Whilst these recent decisions were revoked, constitutional checks and balances remain at risk. 45 national civil society organisations have expressed concern over a weakening of the rule of law and threats to the separation of powers in the country. A state of exception, declared in January 2016, remains in place. 

In this context, demonstrations have taken place in the cities of Venezuela.  Reports of disproportionate use of force against demonstrators prompted the Secretary General of the Organisation of American States to express grave concern over ‘the use of repression, intimidation and terror as a tool of the enforcement of power’. The Inter-American Commission has also condemned the repression of demonstrations and urged the State ‘to respect and guarantee the necessary conditions for the exercise of political rights, freedom of expression and the right of peaceful assembly of those protesting in the country'.

ISHR has previously expressed concern about the lack of respect of fundamental freedoms in the country and of the stigmatisation, criminalisation and arbitrary detention experienced by some human rights defenders. ‘In this current climate, it is essential that the Venezuelan government take steps to ensure people can demonstrate peacefully and work for the respect of human rights without fear or hindrance,' said ISHR's Eleanor Openshaw.  

Please find the CIVICUS and ISHR alert here.

Article year: 
2017

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Opinion:

Human rights defenders play a key role in advancing the rule of law, yet they are often at risk because of their work. Sierra Leone has the potential to show international leadership by becoming the first anglophone country in West Africa to enact a specific human rights defender protection law, writes Irish Ambassador to Sierra Leone, Her Excellency Catherine Campbell.

Browse our articles:

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Topic

Mechanism

1984

ISHR commences work to develop an international Declaration on the Rights of Human Rights Defenders

1988

ISHR publishes first Human Rights Monitor, connecting human rights defenders on the ground with international human rights systems and developments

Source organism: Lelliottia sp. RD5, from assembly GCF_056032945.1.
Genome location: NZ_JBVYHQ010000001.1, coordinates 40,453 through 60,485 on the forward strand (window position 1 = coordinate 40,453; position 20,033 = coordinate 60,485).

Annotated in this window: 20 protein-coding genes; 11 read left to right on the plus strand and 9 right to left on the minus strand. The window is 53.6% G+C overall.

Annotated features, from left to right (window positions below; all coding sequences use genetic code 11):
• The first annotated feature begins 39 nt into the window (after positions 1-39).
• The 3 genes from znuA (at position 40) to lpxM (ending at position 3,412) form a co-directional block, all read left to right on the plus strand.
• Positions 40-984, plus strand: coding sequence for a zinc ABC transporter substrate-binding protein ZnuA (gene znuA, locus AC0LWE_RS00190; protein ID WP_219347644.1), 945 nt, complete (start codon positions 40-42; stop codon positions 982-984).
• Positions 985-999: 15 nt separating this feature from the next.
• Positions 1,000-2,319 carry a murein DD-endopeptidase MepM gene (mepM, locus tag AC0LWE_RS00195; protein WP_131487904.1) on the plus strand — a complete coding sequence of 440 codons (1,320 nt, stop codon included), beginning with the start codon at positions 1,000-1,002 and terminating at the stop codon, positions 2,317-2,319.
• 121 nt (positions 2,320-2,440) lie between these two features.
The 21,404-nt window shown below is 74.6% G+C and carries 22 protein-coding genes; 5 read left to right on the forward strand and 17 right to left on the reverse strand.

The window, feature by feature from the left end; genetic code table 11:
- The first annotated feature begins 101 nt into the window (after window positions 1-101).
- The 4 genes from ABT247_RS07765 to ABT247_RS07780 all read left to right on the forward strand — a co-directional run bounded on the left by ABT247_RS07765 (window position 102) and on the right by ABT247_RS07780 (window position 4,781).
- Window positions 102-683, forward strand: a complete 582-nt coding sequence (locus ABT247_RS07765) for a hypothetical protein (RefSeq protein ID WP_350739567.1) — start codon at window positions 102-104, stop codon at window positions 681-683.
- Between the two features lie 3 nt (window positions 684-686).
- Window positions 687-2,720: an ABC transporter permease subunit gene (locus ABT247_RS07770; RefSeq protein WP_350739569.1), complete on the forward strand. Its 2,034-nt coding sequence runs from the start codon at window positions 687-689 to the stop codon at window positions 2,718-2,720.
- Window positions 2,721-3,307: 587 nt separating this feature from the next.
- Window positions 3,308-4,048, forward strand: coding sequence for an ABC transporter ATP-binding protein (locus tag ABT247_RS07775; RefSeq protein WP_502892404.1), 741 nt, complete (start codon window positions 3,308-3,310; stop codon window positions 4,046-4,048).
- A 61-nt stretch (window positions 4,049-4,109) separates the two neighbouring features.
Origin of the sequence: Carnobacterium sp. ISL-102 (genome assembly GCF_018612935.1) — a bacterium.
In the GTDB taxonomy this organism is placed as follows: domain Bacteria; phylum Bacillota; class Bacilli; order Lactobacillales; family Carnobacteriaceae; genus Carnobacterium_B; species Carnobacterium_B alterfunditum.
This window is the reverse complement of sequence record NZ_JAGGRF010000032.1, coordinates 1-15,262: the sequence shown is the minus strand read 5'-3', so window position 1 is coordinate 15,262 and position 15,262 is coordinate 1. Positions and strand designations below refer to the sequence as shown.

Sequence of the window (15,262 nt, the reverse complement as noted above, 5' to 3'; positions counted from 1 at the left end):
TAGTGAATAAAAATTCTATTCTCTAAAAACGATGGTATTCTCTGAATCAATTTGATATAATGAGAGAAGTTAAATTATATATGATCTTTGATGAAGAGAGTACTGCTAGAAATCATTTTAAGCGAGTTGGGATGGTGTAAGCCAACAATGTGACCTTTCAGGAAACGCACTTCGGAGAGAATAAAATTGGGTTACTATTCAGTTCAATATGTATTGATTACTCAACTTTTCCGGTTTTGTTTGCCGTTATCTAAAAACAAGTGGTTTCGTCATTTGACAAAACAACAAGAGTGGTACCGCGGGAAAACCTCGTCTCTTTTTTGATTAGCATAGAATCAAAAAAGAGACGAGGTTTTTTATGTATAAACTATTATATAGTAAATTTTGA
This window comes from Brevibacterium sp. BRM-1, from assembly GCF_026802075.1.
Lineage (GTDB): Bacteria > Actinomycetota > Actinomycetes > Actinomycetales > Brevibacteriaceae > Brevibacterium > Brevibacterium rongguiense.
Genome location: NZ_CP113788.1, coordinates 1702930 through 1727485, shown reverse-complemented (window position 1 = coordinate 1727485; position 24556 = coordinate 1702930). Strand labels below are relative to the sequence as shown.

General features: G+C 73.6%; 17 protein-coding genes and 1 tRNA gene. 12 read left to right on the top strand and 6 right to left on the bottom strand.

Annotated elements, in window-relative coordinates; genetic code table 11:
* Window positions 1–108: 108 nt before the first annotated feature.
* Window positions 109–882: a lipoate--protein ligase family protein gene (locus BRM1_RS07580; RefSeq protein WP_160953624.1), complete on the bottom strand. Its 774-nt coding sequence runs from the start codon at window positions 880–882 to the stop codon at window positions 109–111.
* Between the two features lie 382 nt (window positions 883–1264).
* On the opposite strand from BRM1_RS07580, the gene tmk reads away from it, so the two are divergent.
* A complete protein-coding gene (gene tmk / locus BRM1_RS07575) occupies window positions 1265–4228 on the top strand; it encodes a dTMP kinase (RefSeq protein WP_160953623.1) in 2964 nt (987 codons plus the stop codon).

1993

ISHR facilitates global civil society engagement with the Second World Conference on Human Rights, which leads to the strengthening of women’s rights, the affirmation of universal rights, the adoption of the Vienna Declaration and Programme of Action and the establishment of the Office of the UN High Commissioner for Human Rights

1994

ISHR provides training, technical assistance and support to its 1000th human rights defender

1998

After 14 years of ISHR lobbying, advocacy and negotiation, the UN General Assembly adopts the landmark Declaration on Human Rights Defenders

2000

UN Secretary-General appoints Hina Jilani as inaugural UN Special Representative on Human Rights Defenders, strengthening protection of human rights advocates at risk worldwide.

2004

ISHR leads a successful campaign for the appointment of a Special Rapporteur on Human Rights Defenders by the African Commission on Human and Peoples’ Rights

2005

ISHR co-founds and supports a range of international and regional human rights coalitions, including the Women Human Rights Defenders International Coalition, the East and Horn of Africa Human Rights Defenders Project and the West African Human Rights Defenders Network

2006

ISHR contributes to the establishment and institution building of a new global peak body for human rights issues, the UN Human Rights Council

2007

ISHR leads and coordinates the development of the Yogyakarta Principles on sexual orientation and gender identity, strengthening legal recognition and protection of LGBT rights worldwide

2011

ISHR’s sustained advocacy on the issue of reprisals and intimidation faced by human rights defenders leads to adoption of landmark UN Human Rights Council resolution condemning and strengthening protections against reprisals

2012

Working with key NGO partners such as Amnesty International, ISHR leads civil society efforts to strengthen UN human rights treaty bodies, prevent their weakening and better connect their work with victims and human rights defenders on the ground

2013

Working with supportive states and NGOs, ISHR advocacy leads to adoption of historic Human Rights Council resolution calling on all States to review and amend national laws to respect and protect the work of human rights defenders